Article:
#LSS2017: LSA’s Sterling Says Local Brands Must ‘Be the Answer’ in Search
April 27, 2017 | Contributed by: Joe Morsello
Last night Greg Sterling kicked off the 2017 Local Search Summit (Rio SEO’s client event) by exploring the past, present and future of search. From the first connected computer at UCLA in 1969 to artificial intelligence, voice search, virtual assistants and more, Greg’s talk covered almost 50 years of digital developments.
He started with a brief history of search, exploring the early players in the space (above). Early on, search engines competed with one another by offering progressively larger indexes. The explosion of digital content resulted in trillions of webpages being indexed — in Google’s case, 60 trillion by 2014. However, consumers and enterprises are now overloaded with data.
This information overload has coincided with the shift to mobile devices over the past 10 years. In addition, mobile has generated a set of new consumer expectations; creating challenges for not only search engines but equally for marketers, enterprise and small businesses. Multi-location businesses are faced with perhaps the greatest challenge: managing location data and content for hundreds or thousands of brick-and-mortar locations in a cross-platform and cross-channel world.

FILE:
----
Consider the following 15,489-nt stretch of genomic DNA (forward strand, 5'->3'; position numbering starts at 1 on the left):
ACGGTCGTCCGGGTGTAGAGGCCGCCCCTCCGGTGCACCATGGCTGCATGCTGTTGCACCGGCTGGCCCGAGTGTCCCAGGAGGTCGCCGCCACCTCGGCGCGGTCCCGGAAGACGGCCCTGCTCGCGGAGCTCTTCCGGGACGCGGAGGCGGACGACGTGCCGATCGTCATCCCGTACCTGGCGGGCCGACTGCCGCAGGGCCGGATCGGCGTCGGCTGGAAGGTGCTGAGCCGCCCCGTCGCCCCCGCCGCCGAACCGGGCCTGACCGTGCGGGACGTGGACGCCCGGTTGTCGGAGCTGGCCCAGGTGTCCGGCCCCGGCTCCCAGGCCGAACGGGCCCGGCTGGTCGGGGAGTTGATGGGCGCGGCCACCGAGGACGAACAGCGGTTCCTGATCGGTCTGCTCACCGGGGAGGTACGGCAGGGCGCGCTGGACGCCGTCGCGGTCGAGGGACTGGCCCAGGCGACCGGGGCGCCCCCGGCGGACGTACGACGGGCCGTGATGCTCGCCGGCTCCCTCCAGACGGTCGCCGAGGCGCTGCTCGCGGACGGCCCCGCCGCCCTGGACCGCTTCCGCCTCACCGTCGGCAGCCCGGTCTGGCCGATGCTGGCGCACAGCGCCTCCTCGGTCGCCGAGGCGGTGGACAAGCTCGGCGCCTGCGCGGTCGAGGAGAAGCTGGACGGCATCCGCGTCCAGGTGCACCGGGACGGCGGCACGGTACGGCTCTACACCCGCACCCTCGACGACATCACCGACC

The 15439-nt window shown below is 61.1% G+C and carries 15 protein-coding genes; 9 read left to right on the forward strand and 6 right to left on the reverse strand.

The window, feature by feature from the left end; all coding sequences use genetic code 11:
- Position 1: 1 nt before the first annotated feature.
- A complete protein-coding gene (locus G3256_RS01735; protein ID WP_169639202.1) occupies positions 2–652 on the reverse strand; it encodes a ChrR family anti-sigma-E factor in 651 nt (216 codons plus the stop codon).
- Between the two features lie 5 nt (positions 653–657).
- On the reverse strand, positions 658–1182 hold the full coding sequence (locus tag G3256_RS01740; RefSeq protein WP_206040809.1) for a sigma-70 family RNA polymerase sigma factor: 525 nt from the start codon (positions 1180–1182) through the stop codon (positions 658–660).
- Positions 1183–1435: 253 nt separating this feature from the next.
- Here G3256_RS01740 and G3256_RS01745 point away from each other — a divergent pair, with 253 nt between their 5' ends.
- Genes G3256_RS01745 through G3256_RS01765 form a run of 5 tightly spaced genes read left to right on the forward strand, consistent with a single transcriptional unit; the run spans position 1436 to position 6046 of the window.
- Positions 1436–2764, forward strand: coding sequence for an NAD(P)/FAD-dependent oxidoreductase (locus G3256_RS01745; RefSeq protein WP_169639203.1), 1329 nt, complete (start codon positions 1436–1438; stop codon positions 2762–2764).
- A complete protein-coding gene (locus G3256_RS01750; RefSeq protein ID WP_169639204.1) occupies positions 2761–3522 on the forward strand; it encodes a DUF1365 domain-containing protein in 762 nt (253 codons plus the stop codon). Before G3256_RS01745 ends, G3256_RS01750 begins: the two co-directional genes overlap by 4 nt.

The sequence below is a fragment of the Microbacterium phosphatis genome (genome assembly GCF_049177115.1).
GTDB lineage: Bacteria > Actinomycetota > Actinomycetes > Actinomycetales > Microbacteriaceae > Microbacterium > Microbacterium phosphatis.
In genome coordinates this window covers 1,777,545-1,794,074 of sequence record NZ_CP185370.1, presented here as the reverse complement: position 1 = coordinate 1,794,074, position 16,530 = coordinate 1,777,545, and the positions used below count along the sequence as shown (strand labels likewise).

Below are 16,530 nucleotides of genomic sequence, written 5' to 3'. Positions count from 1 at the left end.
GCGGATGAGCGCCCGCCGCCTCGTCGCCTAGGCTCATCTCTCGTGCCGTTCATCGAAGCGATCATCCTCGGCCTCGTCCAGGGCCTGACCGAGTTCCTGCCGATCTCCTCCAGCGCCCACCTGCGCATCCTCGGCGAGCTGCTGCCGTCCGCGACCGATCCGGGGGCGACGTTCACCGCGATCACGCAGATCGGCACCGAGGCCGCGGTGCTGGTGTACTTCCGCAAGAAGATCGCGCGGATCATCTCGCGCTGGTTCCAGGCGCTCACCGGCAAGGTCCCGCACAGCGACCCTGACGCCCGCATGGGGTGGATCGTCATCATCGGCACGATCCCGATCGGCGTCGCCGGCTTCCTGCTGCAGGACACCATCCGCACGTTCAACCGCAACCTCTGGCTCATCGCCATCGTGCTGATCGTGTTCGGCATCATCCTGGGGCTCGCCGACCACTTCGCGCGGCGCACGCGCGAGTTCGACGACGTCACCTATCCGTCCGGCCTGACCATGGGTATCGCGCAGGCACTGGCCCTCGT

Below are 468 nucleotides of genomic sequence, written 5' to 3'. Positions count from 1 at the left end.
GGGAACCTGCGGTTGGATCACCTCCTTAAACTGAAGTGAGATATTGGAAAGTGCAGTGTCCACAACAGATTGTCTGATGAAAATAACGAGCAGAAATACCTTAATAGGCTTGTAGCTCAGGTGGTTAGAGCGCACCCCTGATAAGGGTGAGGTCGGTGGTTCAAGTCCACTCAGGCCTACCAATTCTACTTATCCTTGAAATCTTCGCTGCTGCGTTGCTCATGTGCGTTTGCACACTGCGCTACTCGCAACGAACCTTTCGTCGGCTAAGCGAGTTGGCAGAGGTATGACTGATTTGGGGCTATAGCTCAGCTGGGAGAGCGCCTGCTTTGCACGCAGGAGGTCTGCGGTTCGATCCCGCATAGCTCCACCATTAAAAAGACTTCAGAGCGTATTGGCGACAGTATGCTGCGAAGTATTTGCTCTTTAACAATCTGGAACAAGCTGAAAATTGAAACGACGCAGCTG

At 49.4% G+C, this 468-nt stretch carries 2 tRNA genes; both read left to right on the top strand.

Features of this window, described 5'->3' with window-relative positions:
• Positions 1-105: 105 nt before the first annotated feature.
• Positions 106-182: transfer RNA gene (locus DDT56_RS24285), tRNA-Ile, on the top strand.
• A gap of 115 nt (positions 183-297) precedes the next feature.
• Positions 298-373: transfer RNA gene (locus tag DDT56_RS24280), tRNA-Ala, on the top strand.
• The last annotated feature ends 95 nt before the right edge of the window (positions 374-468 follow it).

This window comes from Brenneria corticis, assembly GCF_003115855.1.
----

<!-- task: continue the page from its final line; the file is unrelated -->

Since the introduction of the iPhone in 2007, consumers have come to want and expect greater relevance, context, speed, personalization and convenience from search and from brands. Multiple studies have shown that large majorities of consumers are likely to look unfavorably on or abandon brands that deliver bad mobile experiences.
Google has responded by providing more structured data (“answers”) and fewer traditional links to web pages (above). But these structured answers are data and content rich. In a way this represents more information in a more condensed package.
What does this mean for “local businesses,” particularly multi-location brands? Greg said that local SEO is more important today than ever, though it’s an evolving and moving target. New technologies like virtual assistants, voice search, AI, etc., are on the cusp of transforming the search and discovery experience again in ways that are potentially more profound than the iPhone.
He argued that brands need to “be the answer” in this new search paradigm. This implicates an emerging set of SEO best practices, involving featured snippets, rich cards and schema/structured data. All of which will be discussed in varying capacity during today’s sessions.
So while the industry has come a long way in indexing and organizing the digital universe, search engines must now become digital assistants, offering more context and even actionable solutions to impatient consumers eager to get things done.